Medication will be posted 1st class signed for via the Royal Mail unless we have discussed otherwise – please bear in mind that postage is taking longer than normal at present and let us know if you require something urgently so that we can arrange a next day delivery where possible.
We are currently able to offer most services but please be aware that there may be a longer wait time than normal for non emergency appointments. To discuss an appointment please call us on 01302 785549.
At present we require all our clients to adhere to social distancing guidelines put forward by the government and our governing bodies. Please observe the following when you come for your appointment:
• Be prepared to wait outside or in your car until we are ready for you – please either ring the doorbell or ideally phone us to let us know you are waiting.
• Attend the practice as a single individual if at all possible.
• Wear a face covering to cover your mouth and nostrils, a cloth covering will suffice, it does not need to be a filtered mask if you not have access to one.
• Do your best to remain 2 metres away from staff member or any other clients waiting outside. Please be aware that we will need to ask you to wait outside the consulting room whilst we examine your pet – you will be able to see and converse with the vet but will need to remain at a safe distance.
• If you are self isolating due to symptoms of coronavirus please arrange for a friend or relative who is not self isolating to bring your pet to the practice.
There is currently no evidence that pets can transmit this strain of coronovirus to humans – please see the WHO’s current advice for further information or updates on this. It is however theoretically possible that an infected person could transfer the virus onto a pets fur as with any other object so we would encourage you to try avoiding petting animals you don’t know and to wash your hands well before and after handling any pets.
Do you regularly check your dog for ticks? These bloodsucking parasites may start off tiny but they can cause serious harm to your dog– spreading diseases such as Babesiosis and Lyme disease. Make sure you check your dog for ticks, especially around their head and tummy. Ticks are common but hard to spot and tick-borne diseases are on the rise.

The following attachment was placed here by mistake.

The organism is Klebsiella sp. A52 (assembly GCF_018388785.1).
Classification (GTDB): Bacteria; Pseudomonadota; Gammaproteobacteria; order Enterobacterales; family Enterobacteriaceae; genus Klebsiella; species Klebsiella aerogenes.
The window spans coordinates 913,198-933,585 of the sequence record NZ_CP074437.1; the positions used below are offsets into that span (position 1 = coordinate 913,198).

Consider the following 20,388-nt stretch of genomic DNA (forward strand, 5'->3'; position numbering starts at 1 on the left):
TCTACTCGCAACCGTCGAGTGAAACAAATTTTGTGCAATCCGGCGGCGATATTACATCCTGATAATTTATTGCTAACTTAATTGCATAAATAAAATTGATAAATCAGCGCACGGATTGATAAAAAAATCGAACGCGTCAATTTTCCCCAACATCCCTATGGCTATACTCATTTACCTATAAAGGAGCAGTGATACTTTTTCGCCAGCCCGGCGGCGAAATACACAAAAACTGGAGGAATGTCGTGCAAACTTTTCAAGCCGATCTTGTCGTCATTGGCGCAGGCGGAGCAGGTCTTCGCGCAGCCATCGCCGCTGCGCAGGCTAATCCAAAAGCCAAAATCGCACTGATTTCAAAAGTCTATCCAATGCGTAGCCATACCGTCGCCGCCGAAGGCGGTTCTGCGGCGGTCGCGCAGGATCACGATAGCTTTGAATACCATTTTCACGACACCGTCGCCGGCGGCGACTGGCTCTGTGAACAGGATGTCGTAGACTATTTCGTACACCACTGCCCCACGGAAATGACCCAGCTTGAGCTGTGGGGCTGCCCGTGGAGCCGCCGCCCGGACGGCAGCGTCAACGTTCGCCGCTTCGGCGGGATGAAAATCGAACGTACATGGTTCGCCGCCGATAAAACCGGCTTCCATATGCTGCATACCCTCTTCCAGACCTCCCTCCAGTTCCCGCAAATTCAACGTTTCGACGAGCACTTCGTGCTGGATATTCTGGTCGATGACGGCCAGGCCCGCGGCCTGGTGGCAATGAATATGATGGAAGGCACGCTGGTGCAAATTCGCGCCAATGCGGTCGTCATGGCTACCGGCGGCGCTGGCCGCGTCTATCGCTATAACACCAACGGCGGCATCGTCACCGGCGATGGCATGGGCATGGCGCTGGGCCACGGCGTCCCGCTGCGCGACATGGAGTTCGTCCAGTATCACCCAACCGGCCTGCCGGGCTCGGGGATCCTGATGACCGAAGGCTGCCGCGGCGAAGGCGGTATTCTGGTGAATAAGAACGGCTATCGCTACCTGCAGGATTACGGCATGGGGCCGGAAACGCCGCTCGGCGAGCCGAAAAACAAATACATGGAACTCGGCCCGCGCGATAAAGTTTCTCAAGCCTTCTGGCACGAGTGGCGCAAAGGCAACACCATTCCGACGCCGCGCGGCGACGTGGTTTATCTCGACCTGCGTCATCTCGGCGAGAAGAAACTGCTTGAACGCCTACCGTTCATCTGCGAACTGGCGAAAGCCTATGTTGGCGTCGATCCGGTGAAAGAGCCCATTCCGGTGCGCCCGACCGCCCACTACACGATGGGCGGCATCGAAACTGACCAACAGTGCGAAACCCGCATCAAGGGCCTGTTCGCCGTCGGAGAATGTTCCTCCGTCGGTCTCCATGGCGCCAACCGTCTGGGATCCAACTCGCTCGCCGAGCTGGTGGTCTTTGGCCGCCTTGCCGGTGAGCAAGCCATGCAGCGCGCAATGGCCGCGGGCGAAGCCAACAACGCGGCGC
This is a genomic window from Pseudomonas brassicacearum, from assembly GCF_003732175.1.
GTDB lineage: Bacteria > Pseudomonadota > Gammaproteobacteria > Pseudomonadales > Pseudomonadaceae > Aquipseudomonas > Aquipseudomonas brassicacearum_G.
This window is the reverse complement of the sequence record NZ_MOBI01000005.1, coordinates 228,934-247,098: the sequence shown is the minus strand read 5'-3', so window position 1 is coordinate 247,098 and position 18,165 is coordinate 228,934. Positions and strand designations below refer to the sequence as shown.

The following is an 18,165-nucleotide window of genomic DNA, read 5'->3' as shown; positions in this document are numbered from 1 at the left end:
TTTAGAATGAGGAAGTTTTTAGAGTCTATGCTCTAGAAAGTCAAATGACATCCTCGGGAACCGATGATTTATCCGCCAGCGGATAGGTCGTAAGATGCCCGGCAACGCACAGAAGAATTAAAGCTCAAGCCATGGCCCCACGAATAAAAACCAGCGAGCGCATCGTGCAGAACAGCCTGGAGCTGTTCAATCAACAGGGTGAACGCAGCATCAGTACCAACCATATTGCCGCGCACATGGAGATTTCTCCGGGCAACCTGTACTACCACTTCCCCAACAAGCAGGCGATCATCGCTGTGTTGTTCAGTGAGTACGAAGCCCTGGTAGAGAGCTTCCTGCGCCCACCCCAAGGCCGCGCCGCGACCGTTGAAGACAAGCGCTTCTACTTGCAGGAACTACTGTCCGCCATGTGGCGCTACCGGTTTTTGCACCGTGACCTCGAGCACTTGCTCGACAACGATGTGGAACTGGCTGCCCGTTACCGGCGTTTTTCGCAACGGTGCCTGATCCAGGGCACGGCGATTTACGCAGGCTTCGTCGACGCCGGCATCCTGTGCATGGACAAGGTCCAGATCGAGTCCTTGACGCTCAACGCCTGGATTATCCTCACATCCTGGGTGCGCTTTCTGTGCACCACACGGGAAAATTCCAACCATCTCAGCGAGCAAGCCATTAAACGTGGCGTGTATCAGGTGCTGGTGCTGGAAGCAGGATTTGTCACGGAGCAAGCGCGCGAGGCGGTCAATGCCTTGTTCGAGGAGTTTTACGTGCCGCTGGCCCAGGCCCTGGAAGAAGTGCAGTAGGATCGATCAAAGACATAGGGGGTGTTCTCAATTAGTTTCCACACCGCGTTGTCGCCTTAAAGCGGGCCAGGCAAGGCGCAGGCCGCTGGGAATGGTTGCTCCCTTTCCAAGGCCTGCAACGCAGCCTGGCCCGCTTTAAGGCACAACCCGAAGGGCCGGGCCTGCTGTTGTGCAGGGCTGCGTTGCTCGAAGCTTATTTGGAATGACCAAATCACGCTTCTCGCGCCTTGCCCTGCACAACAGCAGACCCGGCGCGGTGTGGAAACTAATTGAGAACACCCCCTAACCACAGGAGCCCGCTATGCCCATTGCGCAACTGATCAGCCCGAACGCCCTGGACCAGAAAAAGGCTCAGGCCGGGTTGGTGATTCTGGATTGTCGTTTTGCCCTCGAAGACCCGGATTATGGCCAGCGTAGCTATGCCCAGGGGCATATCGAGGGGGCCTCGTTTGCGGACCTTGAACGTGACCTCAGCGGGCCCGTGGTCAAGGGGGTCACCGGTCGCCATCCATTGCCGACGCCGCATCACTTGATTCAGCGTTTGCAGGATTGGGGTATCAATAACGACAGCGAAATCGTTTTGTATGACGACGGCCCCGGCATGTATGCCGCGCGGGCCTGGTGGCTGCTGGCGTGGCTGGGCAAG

Ticks feed on dogs for days causing both discomfort and sometimes passing on serious infections such as Lyme disease. Using a product to kill ticks quickly will reduce the risk of these diseases being transmitted.
A study has shown that as many as 1 in 3 dogs carry ticks without their owners realising. 1
We are delighted to be able to offer a species specific endotracheal tube for rabbits – the V-gel tube.
Endotracheal tubes allow for the maintenance of an airway for pets to breathe and be administered anesthetic gases under anesthesia.
The V-gel rabbit tubes are specifically shaped for a rabbit’s airway and have a super soft gel cuff – this allows the tube to be fitted quickly and easily, avoiding trauma whilst also providing a superb seal to prevent breathing around the tube.
We believe this represents a great advance in anesthesia technology for rabbits as it can be difficult and time consuming to place a conventional endotracheal tube (and surgery without a reliable airway is far from ideal). The end benefit of a quicker less traumatic intubation is increased safety and a smoother recovery for the patient.
Please feel free to get in touch if you have any questions about these tubes or rabbit surgery in general!
Constant itching in dogs can be caused by a number of problems and can lead to hair loss and damage to the skin leading to further infections and further itching in a vicious cycle.
A number of infectious causes exist for itching – the most common are:
Mites (demodex or sarcoptes)
These may all have differing presentations and may require testing with a skin scrape / hair pluck and microscopy to be confirmed. The good news is these infections can all be treated and this may resolve the itching problem.
If, however, itching continues in the absence of any of these issues we may need to consider an allergic cause. Dogs can be allergic to a wide variety of things including food (even “hypoallergenic” foodstuffs such as duck, fish or rice) and environmental allergens such as certain species of grass or tree.
Blood testing can help to identify both environmental allergies and food allergies and intolorences that can cause your dog’s itch. This information can then be used to try and limit or avoid contact with these allergens. Food allergies can often be treated with a change of diet or with a special clinical diet where proteins have been “hydrolysed” to prevent them from triggering an allergic reaction. Environmental allergies may require long term treatment with medication to prevent itching and regular bathing with medicated shampoo to remove allergens as well as bacteria and fungi from the skin surface and coat.
As always please contact us if you would like to discuss anything or would like any further information!